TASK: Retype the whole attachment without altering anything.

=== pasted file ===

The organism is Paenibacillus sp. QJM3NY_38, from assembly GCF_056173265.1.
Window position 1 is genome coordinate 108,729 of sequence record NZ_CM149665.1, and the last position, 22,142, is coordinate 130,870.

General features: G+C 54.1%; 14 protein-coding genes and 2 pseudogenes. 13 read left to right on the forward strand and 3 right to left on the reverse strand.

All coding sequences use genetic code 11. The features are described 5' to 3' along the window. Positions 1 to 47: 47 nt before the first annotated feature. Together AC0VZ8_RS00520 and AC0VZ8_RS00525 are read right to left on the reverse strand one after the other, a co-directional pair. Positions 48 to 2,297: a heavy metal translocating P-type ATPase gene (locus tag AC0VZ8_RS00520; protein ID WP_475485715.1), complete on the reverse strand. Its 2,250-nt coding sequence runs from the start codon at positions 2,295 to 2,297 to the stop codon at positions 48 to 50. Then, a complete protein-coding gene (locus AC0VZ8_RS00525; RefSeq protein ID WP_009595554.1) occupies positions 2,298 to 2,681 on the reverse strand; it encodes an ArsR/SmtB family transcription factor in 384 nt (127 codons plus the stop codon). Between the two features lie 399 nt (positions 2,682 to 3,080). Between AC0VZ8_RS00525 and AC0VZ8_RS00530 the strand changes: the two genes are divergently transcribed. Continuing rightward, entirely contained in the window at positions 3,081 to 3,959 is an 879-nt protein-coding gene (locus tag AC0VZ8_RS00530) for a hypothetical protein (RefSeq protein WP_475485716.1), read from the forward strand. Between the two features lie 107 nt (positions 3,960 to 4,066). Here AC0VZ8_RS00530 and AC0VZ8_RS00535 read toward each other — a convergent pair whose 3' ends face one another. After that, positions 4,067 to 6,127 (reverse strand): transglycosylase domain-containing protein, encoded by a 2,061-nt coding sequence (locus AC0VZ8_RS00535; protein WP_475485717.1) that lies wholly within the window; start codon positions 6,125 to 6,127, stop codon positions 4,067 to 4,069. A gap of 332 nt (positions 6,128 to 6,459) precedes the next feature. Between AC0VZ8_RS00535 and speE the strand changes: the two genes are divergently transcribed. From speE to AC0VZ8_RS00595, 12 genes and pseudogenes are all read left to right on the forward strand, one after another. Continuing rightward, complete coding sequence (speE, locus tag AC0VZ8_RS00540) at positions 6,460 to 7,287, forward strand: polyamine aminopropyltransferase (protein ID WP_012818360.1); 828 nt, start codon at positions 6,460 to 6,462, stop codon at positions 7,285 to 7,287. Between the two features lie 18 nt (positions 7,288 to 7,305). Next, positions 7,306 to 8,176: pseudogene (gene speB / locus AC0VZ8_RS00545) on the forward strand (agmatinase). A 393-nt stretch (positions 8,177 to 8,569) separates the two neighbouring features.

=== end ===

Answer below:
The organism is Paenibacillus sp. QJM3NY_38, from assembly GCF_056173265.1.
Window position 1 is genome coordinate 108,729 of sequence record NZ_CM149665.1, and the last position, 22,142, is coordinate 130,870.

General features: G+C 54.1%; 14 protein-coding genes and 2 pseudogenes. 13 read left to right on the forward strand and 3 right to left on the reverse strand.

All coding sequences use genetic code 11. The features are described 5' to 3' along the window. Positions 1 to 47: 47 nt before the first annotated feature. Together AC0VZ8_RS00520 and AC0VZ8_RS00525 are read right to left on the reverse strand one after the other, a co-directional pair. Positions 48 to 2,297: a heavy metal translocating P-type ATPase gene (locus tag AC0VZ8_RS00520; protein ID WP_475485715.1), complete on the reverse strand. Its 2,250-nt coding sequence runs from the start codon at positions 2,295 to 2,297 to the stop codon at positions 48 to 50. Then, a complete protein-coding gene (locus AC0VZ8_RS00525; RefSeq protein ID WP_009595554.1) occupies positions 2,298 to 2,681 on the reverse strand; it encodes an ArsR/SmtB family transcription factor in 384 nt (127 codons plus the stop codon). Between the two features lie 399 nt (positions 2,682 to 3,080). Between AC0VZ8_RS00525 and AC0VZ8_RS00530 the strand changes: the two genes are divergently transcribed. Continuing rightward, entirely contained in the window at positions 3,081 to 3,959 is an 879-nt protein-coding gene (locus tag AC0VZ8_RS00530) for a hypothetical protein (RefSeq protein WP_475485716.1), read from the forward strand. Between the two features lie 107 nt (positions 3,960 to 4,066). Here AC0VZ8_RS00530 and AC0VZ8_RS00535 read toward each other — a convergent pair whose 3' ends face one another. After that, positions 4,067 to 6,127 (reverse strand): transglycosylase domain-containing protein, encoded by a 2,061-nt coding sequence (locus AC0VZ8_RS00535; protein WP_475485717.1) that lies wholly within the window; start codon positions 6,125 to 6,127, stop codon positions 4,067 to 4,069. A gap of 332 nt (positions 6,128 to 6,459) precedes the next feature. Between AC0VZ8_RS00535 and speE the strand changes: the two genes are divergently transcribed. From speE to AC0VZ8_RS00595, 12 genes and pseudogenes are all read left to right on the forward strand, one after another. Continuing rightward, complete coding sequence (speE, locus tag AC0VZ8_RS00540) at positions 6,460 to 7,287, forward strand: polyamine aminopropyltransferase (protein ID WP_012818360.1); 828 nt, start codon at positions 6,460 to 6,462, stop codon at positions 7,285 to 7,287. Between the two features lie 18 nt (positions 7,288 to 7,305). Next, positions 7,306 to 8,176: pseudogene (gene speB / locus AC0VZ8_RS00545) on the forward strand (agmatinase). A 393-nt stretch (positions 8,177 to 8,569) separates the two neighbouring features.